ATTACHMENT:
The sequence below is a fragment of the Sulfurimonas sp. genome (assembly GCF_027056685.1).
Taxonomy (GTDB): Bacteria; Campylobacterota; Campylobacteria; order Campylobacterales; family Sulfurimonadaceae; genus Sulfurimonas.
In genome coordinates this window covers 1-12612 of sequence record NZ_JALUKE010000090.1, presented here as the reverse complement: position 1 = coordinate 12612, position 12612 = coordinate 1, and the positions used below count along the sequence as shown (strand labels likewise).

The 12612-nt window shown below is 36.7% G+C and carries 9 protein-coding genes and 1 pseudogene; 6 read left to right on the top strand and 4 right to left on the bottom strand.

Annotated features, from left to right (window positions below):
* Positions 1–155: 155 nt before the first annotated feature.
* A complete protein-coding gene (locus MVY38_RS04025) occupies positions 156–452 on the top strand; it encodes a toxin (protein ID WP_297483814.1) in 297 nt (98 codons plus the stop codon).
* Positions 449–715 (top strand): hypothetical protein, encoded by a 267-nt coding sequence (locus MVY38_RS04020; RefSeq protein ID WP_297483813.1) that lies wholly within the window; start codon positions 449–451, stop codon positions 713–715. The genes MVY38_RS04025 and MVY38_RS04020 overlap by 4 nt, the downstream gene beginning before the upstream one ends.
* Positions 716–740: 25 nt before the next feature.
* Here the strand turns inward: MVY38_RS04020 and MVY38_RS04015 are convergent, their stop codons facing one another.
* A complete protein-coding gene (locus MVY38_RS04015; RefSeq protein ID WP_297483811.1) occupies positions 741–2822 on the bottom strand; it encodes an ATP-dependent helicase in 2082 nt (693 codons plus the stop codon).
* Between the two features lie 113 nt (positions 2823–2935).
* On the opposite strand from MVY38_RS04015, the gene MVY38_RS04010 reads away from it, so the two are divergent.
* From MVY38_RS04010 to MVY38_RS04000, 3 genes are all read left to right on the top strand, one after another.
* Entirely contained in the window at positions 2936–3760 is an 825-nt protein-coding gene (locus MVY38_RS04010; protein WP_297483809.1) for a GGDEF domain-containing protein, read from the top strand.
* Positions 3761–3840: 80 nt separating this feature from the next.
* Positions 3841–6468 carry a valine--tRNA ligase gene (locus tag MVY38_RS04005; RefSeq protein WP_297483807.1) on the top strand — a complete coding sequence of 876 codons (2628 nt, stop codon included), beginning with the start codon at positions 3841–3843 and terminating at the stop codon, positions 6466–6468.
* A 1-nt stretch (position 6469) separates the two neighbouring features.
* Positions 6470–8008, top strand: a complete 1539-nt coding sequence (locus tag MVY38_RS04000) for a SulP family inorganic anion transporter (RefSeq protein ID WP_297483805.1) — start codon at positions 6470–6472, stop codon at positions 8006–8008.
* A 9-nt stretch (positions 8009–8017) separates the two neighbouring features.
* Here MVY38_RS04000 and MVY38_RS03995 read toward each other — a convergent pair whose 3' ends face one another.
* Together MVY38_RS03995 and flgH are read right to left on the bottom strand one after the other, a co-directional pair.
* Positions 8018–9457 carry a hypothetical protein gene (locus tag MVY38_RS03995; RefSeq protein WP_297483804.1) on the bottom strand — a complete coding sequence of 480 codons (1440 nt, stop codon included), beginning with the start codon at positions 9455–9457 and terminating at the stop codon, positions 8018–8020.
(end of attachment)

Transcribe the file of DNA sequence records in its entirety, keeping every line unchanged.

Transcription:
The sequence below is a fragment of the Sulfurimonas sp. genome (assembly GCF_027056685.1).
Taxonomy (GTDB): Bacteria; Campylobacterota; Campylobacteria; order Campylobacterales; family Sulfurimonadaceae; genus Sulfurimonas.
In genome coordinates this window covers 1-12612 of sequence record NZ_JALUKE010000090.1, presented here as the reverse complement: position 1 = coordinate 12612, position 12612 = coordinate 1, and the positions used below count along the sequence as shown (strand labels likewise).

The 12612-nt window shown below is 36.7% G+C and carries 9 protein-coding genes and 1 pseudogene; 6 read left to right on the top strand and 4 right to left on the bottom strand.

Annotated features, from left to right (window positions below):
* Positions 1–155: 155 nt before the first annotated feature.
* A complete protein-coding gene (locus MVY38_RS04025) occupies positions 156–452 on the top strand; it encodes a toxin (protein ID WP_297483814.1) in 297 nt (98 codons plus the stop codon).
* Positions 449–715 (top strand): hypothetical protein, encoded by a 267-nt coding sequence (locus MVY38_RS04020; RefSeq protein ID WP_297483813.1) that lies wholly within the window; start codon positions 449–451, stop codon positions 713–715. The genes MVY38_RS04025 and MVY38_RS04020 overlap by 4 nt, the downstream gene beginning before the upstream one ends.
* Positions 716–740: 25 nt before the next feature.
* Here the strand turns inward: MVY38_RS04020 and MVY38_RS04015 are convergent, their stop codons facing one another.
* A complete protein-coding gene (locus MVY38_RS04015; RefSeq protein ID WP_297483811.1) occupies positions 741–2822 on the bottom strand; it encodes an ATP-dependent helicase in 2082 nt (693 codons plus the stop codon).
* Between the two features lie 113 nt (positions 2823–2935).
* On the opposite strand from MVY38_RS04015, the gene MVY38_RS04010 reads away from it, so the two are divergent.
* From MVY38_RS04010 to MVY38_RS04000, 3 genes are all read left to right on the top strand, one after another.
* Entirely contained in the window at positions 2936–3760 is an 825-nt protein-coding gene (locus MVY38_RS04010; protein WP_297483809.1) for a GGDEF domain-containing protein, read from the top strand.
* Positions 3761–3840: 80 nt separating this feature from the next.
* Positions 3841–6468 carry a valine--tRNA ligase gene (locus tag MVY38_RS04005; RefSeq protein WP_297483807.1) on the top strand — a complete coding sequence of 876 codons (2628 nt, stop codon included), beginning with the start codon at positions 3841–3843 and terminating at the stop codon, positions 6466–6468.
* A 1-nt stretch (position 6469) separates the two neighbouring features.
* Positions 6470–8008, top strand: a complete 1539-nt coding sequence (locus tag MVY38_RS04000) for a SulP family inorganic anion transporter (RefSeq protein ID WP_297483805.1) — start codon at positions 6470–6472, stop codon at positions 8006–8008.
* A 9-nt stretch (positions 8009–8017) separates the two neighbouring features.
* Here MVY38_RS04000 and MVY38_RS03995 read toward each other — a convergent pair whose 3' ends face one another.
* Together MVY38_RS03995 and flgH are read right to left on the bottom strand one after the other, a co-directional pair.
* Positions 8018–9457 carry a hypothetical protein gene (locus tag MVY38_RS03995; RefSeq protein WP_297483804.1) on the bottom strand — a complete coding sequence of 480 codons (1440 nt, stop codon included), beginning with the start codon at positions 9455–9457 and terminating at the stop codon, positions 8018–8020.